Wednesday, March 19, 2008

Parpadelle with Prawns & Basil

I was contemplating something light for a late lunch last Sunday, but was too lazy to line up in the heat to take away at my local joint. So I dug up stuff from the kitchen and came up with this:

4-5 bundles of parpadelle (you can get a box of Barilla's from Carrefour or other hypermarts)
1 clove garlic
As many prawns as you like
Some basil leaves
1 heaped tbsp of tomato puree
Salt & pepper to taste
Put the parpadelle in boiling salted water for about 4-5 minutes. In the meantime, clean and remove the shells from the prawns and chop up the garlic. Heat up a pan with some olive oil (or if you're lazy like me, drain the pasta and reuse the pot). Keep some of the pasta water for making the sauce. Fry the garlic until fragrant and throw in the prawns. I threw in some basil leaves too. Once the prawns start to turn colour as they cook, put in the tomato puree and some of the pasta water. Season with salt and pepper. Give it a minute and then put in the pasta. Stir to coat the pasta with sauce. Plate, garnish with a few basil leaves and serve.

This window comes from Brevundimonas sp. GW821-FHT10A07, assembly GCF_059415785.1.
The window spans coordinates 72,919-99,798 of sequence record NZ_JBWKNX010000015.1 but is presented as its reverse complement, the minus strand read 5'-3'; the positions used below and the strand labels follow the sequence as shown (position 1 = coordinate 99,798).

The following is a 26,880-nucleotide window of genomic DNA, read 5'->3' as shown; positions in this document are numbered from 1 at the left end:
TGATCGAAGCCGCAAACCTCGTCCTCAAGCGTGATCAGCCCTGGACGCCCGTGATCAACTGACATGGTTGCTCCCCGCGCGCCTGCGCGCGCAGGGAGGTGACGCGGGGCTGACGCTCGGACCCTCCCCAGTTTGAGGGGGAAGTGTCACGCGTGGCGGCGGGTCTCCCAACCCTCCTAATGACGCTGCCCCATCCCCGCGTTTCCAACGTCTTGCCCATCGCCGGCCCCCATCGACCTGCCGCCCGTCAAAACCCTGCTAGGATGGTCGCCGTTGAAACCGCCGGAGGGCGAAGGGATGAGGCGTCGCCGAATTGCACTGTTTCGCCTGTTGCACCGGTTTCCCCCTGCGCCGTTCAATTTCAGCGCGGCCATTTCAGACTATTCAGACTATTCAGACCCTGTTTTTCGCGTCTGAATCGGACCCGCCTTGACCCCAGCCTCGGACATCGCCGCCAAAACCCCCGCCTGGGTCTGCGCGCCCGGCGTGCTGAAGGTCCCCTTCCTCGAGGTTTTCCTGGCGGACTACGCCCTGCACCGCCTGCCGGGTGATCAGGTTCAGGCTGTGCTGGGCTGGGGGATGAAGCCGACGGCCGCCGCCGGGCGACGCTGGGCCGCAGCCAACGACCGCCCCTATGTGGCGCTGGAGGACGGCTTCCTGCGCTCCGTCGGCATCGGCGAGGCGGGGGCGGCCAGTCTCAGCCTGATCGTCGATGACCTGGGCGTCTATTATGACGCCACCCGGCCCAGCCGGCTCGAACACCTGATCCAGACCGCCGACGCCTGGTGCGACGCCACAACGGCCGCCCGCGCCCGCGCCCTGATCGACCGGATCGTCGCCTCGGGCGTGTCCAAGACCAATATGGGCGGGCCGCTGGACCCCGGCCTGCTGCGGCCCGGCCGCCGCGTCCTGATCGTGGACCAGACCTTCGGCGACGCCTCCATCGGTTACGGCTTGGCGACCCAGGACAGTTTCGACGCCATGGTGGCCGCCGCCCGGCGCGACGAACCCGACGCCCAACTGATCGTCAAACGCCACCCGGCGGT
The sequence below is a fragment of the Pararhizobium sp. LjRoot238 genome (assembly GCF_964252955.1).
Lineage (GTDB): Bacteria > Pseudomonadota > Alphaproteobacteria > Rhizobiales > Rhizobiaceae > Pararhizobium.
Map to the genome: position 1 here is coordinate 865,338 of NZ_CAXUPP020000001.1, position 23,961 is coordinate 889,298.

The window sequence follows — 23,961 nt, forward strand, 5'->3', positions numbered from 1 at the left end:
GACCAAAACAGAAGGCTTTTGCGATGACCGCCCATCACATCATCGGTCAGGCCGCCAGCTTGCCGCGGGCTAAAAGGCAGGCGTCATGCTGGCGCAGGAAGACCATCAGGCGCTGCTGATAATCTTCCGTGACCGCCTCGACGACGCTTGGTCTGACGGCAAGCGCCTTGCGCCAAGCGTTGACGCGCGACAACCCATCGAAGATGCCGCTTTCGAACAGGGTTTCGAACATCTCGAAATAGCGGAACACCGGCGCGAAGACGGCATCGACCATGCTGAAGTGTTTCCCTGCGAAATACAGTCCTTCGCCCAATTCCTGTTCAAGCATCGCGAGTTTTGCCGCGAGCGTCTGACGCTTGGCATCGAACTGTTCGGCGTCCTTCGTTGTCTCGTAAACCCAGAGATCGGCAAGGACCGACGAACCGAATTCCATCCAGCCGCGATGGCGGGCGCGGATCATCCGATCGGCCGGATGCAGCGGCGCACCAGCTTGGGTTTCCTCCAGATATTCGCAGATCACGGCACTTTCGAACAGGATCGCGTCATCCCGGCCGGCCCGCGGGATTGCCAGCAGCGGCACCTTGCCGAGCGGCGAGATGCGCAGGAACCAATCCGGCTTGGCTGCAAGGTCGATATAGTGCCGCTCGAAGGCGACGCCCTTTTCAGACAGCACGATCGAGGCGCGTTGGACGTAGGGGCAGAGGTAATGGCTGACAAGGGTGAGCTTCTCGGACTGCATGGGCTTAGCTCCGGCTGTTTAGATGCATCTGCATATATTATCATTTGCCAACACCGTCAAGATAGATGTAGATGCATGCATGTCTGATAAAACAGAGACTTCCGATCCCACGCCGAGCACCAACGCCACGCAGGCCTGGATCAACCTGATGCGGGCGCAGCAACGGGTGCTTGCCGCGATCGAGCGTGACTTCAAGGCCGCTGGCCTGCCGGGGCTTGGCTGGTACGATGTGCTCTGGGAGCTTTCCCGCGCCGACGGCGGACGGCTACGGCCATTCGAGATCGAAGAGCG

This dish took just 10 minutes to prepare, and the best thing about it is that I'm already reaping the rewards of having my own basil pot! :)

Tuesday, March 11, 2008


The recent general elections have been a real eye-opener for me. As with the rest of my fellow Malaysians, I was in shock and awe at the sheer scale of the opposition's victory. In some states, even the tables were turned; the opposition is now the ruling goverment, and the previous goverment is now the opposition. How incredibly unprecedented. And how historic it is that we have finally made that first, important step towards a 2-party government. A government that has better conscience, and leaders who serve the people instead of protecting the interests of a select few.